35. The price of an item is p dollars. Due to inflation, the price of the item is expected to increase by r% each year. For example, the price might be \$79.50 and inflation might be 7.5%. Write a program which reads values for p and r, and, starting with year 1, prints a table consisting of year and year-end price. The table ends when the year-end price is at least twice the original price.

36. A fixed percentage of water is taken from a well each day. Request values for W and P where

§ W is the amount (in litres) of water in the well at the start of the first day

§ P is the percentage of the water in the well taken out each day

§ Write a program to print the number of the day, the amount taken for that day and the amount remaining at the end of the day. The output should be terminated when 30 days have been printed or the amount remaining is less than 100 litres, whichever comes first. For example, if W is 1000 and P is 10, the output should start as follows:

 Day Amount Amount Taken Remaining 1 100 900 2 90 810 3 81 729

40. Write a program to print the following 99 times:

41. When you have nothing to say, it is a time to be silent

42. Write a program to print 8 copies of your favourite song.

43. Write a program to print a table of squares from 1 to 10. Each line of the table consists of a number and the square of that number.

44. Write a program to request a value for n and print a table of squares from 1 to n.

45. Write a program to request values for first and last, and print a table of squares from first to last.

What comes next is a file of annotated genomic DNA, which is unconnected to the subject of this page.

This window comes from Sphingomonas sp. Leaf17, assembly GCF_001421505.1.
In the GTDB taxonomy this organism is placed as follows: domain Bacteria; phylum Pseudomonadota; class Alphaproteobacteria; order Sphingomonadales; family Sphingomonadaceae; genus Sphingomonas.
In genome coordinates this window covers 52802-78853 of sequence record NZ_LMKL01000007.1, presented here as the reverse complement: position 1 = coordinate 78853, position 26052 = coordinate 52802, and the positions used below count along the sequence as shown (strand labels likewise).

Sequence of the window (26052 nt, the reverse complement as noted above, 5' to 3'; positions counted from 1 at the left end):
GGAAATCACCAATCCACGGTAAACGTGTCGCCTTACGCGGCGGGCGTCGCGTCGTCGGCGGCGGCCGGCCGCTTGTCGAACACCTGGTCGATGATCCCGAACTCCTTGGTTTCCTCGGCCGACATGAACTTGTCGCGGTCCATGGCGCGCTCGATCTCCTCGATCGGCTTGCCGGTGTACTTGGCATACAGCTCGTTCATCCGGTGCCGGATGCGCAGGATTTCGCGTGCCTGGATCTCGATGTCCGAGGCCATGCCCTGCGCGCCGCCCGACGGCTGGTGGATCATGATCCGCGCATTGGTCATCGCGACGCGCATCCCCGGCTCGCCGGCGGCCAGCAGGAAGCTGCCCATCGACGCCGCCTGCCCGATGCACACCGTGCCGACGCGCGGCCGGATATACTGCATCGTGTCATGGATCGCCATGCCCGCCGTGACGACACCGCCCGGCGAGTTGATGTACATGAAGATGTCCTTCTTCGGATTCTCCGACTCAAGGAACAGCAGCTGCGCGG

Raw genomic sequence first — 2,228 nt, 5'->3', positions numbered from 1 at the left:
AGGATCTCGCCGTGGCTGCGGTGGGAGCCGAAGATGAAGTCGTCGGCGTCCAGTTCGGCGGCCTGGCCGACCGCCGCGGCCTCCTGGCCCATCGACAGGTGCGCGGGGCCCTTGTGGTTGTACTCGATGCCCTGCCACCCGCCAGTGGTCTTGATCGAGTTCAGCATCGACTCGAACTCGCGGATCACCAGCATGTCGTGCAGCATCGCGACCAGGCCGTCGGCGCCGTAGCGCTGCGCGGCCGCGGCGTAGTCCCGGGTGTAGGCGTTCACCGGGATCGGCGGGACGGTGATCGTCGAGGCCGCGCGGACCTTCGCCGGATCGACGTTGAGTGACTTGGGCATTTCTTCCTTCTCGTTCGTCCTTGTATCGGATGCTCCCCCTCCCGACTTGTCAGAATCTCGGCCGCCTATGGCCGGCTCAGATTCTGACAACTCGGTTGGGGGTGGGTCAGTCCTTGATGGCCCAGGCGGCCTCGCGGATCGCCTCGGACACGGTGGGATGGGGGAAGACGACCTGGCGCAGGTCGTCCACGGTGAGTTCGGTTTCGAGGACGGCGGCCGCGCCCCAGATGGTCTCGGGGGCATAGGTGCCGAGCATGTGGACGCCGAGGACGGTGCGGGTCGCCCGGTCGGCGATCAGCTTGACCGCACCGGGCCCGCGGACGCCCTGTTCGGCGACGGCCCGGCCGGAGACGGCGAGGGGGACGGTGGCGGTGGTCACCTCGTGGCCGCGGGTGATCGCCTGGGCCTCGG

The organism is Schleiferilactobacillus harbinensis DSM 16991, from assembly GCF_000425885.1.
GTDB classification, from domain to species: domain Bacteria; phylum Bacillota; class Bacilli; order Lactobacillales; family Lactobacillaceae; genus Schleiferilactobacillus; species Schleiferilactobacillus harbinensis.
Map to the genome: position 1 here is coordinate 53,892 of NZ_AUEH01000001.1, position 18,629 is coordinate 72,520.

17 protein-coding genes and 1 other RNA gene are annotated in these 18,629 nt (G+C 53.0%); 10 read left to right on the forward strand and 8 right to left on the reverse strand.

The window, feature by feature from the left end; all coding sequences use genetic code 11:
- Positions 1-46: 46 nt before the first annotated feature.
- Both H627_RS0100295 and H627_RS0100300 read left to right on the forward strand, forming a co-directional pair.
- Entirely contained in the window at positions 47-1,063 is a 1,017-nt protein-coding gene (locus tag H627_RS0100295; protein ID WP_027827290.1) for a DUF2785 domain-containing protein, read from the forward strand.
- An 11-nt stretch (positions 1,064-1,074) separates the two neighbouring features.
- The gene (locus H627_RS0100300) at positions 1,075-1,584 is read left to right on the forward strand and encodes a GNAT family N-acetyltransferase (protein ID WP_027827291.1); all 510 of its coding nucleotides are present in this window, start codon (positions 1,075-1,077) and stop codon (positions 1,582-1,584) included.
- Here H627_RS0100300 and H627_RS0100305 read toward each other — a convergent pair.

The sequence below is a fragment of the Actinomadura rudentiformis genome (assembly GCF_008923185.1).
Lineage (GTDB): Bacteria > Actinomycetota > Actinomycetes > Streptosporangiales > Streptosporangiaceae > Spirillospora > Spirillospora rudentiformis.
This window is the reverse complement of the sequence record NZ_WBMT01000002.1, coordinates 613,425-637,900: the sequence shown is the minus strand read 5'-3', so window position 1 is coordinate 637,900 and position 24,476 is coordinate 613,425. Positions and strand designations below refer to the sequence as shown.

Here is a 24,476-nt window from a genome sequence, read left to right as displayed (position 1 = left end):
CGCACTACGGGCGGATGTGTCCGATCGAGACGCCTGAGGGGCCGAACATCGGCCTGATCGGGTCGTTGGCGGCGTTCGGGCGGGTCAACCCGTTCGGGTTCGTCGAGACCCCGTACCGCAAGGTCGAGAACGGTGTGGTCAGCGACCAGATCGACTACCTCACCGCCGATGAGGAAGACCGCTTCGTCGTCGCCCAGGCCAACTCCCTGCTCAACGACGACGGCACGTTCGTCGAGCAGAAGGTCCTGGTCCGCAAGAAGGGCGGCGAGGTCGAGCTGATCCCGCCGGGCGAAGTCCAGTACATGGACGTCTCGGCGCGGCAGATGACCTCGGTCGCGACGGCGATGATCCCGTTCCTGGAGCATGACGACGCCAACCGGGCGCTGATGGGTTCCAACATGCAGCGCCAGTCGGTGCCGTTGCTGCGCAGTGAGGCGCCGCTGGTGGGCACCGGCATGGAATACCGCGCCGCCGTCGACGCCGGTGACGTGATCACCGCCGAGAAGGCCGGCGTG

46. Write a program to print 100 mailing labels for

47. The Computer Store

48. 57 First Avenue

49. San Fernando

50. Write a program to print a conversion table from miles to kilometres. The table ranges from 5 to 100 miles in steps of 5. (1 mile = 1.61 km).

51. Write a program which requests a user to enter an amount of money. The program prints the interest payable per year for rates of interest from 5% to 12% in steps of 0.5%.

52. Write a program to request a value for n; the user is then asked to enter n numbers, one at a time. The program calculates and prints the sum of the numbers. The following is a sample run:

53. How many numbers? 3

54. Enter a number? 12

55. Enter a number? 25

56. Enter a number? 18

57.

58. The sum of the 3 numbers is 55

59. Write a program to request an integer n from 1 to 9 and print a line of output consisting of ascending digits from 1 to n followed by descending digits from n-1 to 1. For example, if n = 5, print the line

60. 123454321

61. Solve problem 10, above, assuming that the first line of data contains the number of rooms (n, say) to carpet. This is followed by n lines of data, one line for each room.

62. Solve problem 12, above, but this time print the table for exactly 30 days. If necessary, continue printing the table even if the amount of water falls below 100 litres.